7.5

Climate-Conscious Card Game Zany Penguins is Lightweight Family Fun

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Climate-Conscious Card Game <i>Zany Penguins</i> is Lightweight Family Fun

Zany Penguins is a new family-oriented card game from Bruno Cathala, a quick-playing and very light title that uses a common card-drafting mechanic but tweaks the scoring in a way that allows players to engage in a little strategy—and rewards those who pay attention to what other players are doing, too.

The theme of Zany Penguins is … well, it’s Madagascar, obviously, although that’s never made explicit. Penguins are mad about climate change—who isn’t?—so they decide to take over the planet in five different areas, represented by five colors in the deck of ninety cards, with point values on each card from 1 to 9. Each player begins the game with a hand of 18 cards, drawing two on each turn, and then passing two of those cards to other players, one to his/her left and one to the right. After all card passing is done, every player plays one card to his/her table area simultaneously, stacking cards of like color, with the goal of achieving a majority in one or more colors at the end of the game, which occurs when players have exhausted their initial decks of 18.

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The cards on the table aren’t the ones you score, however; you only get points for cards in your hand at game-end. If you have the most points in cards on the table in a specific color, then you score all cards of that color remaining in your hand. If you don’t have the most points in a specific color but have played at least one card in that color, you only score the card in your hand with the lowest value. If you don’t play any cards in a color, you score nothing even if you have cards in that color remaining in your hand. Thus, each decision of what to play revolves around balancing the need to get a majority with the desire to max out your scoring, while decisions on what to pass involve guessing what colors your opponents are targeting and which cards might be useless to them.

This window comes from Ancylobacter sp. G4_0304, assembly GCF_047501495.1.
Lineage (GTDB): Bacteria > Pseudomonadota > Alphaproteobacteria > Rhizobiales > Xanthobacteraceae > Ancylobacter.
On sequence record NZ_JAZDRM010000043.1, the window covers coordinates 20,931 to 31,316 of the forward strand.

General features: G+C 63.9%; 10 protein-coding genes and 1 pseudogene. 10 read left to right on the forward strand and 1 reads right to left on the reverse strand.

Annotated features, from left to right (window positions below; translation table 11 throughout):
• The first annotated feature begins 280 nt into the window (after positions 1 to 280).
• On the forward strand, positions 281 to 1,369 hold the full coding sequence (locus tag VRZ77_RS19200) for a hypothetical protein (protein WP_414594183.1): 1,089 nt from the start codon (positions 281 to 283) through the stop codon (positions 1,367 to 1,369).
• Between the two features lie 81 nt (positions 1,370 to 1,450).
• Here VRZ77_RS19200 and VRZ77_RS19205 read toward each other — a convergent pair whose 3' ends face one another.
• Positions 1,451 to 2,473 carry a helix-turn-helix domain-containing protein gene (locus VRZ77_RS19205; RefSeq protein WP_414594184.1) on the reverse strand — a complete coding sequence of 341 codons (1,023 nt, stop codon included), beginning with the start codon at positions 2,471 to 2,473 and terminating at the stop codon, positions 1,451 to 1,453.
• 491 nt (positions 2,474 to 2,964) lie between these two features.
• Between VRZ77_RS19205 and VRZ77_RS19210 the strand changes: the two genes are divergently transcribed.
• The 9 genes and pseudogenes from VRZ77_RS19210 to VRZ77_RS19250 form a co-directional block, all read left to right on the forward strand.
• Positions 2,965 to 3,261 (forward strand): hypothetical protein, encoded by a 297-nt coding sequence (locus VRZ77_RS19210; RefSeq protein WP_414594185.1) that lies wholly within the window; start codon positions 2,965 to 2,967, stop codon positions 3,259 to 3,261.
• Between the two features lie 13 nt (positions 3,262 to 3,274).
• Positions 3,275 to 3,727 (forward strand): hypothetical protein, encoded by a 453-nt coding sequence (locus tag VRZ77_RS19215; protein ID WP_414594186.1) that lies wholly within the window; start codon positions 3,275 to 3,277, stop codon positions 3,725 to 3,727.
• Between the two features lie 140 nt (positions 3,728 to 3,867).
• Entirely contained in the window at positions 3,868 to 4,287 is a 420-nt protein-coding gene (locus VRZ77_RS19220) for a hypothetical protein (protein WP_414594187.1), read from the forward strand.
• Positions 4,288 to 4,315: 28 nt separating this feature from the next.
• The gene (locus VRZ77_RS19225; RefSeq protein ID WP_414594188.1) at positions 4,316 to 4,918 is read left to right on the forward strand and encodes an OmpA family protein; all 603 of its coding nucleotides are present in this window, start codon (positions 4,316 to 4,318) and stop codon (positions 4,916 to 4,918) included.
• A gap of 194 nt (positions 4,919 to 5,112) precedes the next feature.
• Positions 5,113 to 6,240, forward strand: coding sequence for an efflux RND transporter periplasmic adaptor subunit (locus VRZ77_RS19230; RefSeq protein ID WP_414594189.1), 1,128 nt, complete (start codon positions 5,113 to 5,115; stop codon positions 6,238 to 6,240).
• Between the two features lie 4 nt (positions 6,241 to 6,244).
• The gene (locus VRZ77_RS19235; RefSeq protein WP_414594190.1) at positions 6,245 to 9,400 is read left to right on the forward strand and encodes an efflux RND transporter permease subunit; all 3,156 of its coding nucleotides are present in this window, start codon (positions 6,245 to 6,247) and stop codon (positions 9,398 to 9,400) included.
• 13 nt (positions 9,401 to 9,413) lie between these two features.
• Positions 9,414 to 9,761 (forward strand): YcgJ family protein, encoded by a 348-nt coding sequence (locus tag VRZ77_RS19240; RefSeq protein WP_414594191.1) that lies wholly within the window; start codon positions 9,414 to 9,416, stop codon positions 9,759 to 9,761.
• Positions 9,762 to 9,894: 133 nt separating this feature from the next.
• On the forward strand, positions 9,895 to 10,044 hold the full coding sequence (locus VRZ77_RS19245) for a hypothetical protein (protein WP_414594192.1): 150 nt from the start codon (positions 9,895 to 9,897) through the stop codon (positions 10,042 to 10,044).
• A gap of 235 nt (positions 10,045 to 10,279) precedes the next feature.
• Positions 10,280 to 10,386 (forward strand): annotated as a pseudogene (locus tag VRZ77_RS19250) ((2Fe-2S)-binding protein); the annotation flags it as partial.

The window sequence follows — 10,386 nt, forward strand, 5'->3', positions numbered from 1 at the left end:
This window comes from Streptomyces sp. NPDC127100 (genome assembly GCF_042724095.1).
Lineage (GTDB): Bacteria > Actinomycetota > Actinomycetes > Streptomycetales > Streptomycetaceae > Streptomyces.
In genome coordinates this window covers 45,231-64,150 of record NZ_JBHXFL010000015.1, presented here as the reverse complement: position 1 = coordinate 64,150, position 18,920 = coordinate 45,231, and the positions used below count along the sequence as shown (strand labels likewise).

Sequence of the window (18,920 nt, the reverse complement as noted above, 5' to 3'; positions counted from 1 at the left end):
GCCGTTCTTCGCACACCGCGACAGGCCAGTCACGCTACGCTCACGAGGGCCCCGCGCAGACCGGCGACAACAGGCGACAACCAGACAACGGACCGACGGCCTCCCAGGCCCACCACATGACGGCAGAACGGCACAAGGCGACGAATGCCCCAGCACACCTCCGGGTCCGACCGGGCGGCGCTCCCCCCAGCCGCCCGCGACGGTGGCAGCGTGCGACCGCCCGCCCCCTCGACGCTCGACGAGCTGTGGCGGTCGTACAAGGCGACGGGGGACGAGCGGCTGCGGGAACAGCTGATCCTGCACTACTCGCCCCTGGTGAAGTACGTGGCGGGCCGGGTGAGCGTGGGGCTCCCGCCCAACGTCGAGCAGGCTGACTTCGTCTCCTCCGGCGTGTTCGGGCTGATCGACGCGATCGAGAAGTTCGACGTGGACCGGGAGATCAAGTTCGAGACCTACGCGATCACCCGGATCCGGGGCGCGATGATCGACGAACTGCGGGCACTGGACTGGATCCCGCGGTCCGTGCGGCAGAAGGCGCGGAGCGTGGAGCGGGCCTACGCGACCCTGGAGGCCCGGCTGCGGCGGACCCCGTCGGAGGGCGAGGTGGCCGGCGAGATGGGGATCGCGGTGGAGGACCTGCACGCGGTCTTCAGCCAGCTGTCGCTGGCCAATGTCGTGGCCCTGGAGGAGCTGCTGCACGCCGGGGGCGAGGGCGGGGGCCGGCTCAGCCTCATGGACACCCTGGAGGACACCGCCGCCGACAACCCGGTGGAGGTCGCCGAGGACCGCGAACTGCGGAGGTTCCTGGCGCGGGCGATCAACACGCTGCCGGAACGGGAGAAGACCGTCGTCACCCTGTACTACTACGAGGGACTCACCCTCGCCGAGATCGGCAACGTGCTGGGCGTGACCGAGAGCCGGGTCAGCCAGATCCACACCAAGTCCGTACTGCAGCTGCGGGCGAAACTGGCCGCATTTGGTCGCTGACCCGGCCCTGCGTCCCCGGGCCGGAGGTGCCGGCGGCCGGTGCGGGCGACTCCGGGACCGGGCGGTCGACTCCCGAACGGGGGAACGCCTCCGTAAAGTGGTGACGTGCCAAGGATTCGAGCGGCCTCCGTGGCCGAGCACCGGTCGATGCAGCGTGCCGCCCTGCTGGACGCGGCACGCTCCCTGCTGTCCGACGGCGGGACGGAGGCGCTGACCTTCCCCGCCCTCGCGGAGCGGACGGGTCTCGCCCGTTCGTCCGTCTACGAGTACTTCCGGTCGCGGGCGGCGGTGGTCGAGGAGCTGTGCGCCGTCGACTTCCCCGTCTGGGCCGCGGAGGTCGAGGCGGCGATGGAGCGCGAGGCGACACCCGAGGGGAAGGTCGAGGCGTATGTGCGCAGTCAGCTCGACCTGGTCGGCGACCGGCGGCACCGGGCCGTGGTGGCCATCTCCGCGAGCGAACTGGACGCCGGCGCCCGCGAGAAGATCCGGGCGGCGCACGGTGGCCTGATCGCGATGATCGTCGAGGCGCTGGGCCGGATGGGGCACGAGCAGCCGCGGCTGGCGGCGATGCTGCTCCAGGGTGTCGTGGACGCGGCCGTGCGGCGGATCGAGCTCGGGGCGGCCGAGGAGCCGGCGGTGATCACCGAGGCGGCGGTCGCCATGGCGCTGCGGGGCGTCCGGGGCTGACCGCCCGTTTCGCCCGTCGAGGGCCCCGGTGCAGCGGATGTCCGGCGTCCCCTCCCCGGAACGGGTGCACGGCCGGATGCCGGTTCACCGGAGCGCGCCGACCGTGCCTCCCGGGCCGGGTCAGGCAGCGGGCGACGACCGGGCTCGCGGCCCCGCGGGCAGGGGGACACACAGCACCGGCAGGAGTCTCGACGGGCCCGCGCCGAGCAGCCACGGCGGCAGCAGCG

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There are also three special cards in the deck that slightly impact game play, although we’ve found their value is somewhat limited. The cards with point value 1 are “ninja twins,” allowing the player who plays that card to the table to play two cards on his/her next turn instead of one. The cards with point value 2 are “kamikazes,” and any opposing cards of value 7 or higher played on that turn are destroyed rather than placed on the table. The cards with point value 3 are “spotters,” allowing the player to delay placement on the next turn until after all other players have played their cards. The twins card is certainly the most valuable of the specials, especially late in the game when you can make a big move to grab one or two majorities on the final turn.

The scoring is the only tricky part of Zany Penguins, since it’s counterintuitive to place cards on the table and then only score the ones in your hand, but I’d compare that to the similarly counterintuitive scoring of games like Tigris & Euphrates, where you’re judged on your lowest points total in four color categories. My daughter, now nearly ten, understood the scoring and how to plan for it after our first family game. A full game takes maybe twenty minutes if everyone’s engaged, and it plays well for three to five, with an included two-player variant losing the spontaneity of the card-passing. As a lightweight, filler game that you can play with the single-digit portion of your family, however, Zany Penguins hits the mark.

Keith Law is a senior baseball writer for ESPN.com and an analyst on ESPN’s Baseball Tonight. You can read his baseball content at search.espn.go.com/keith-law and his personal blog the dish, covering games, literature, and more, at meadowparty.com/blog.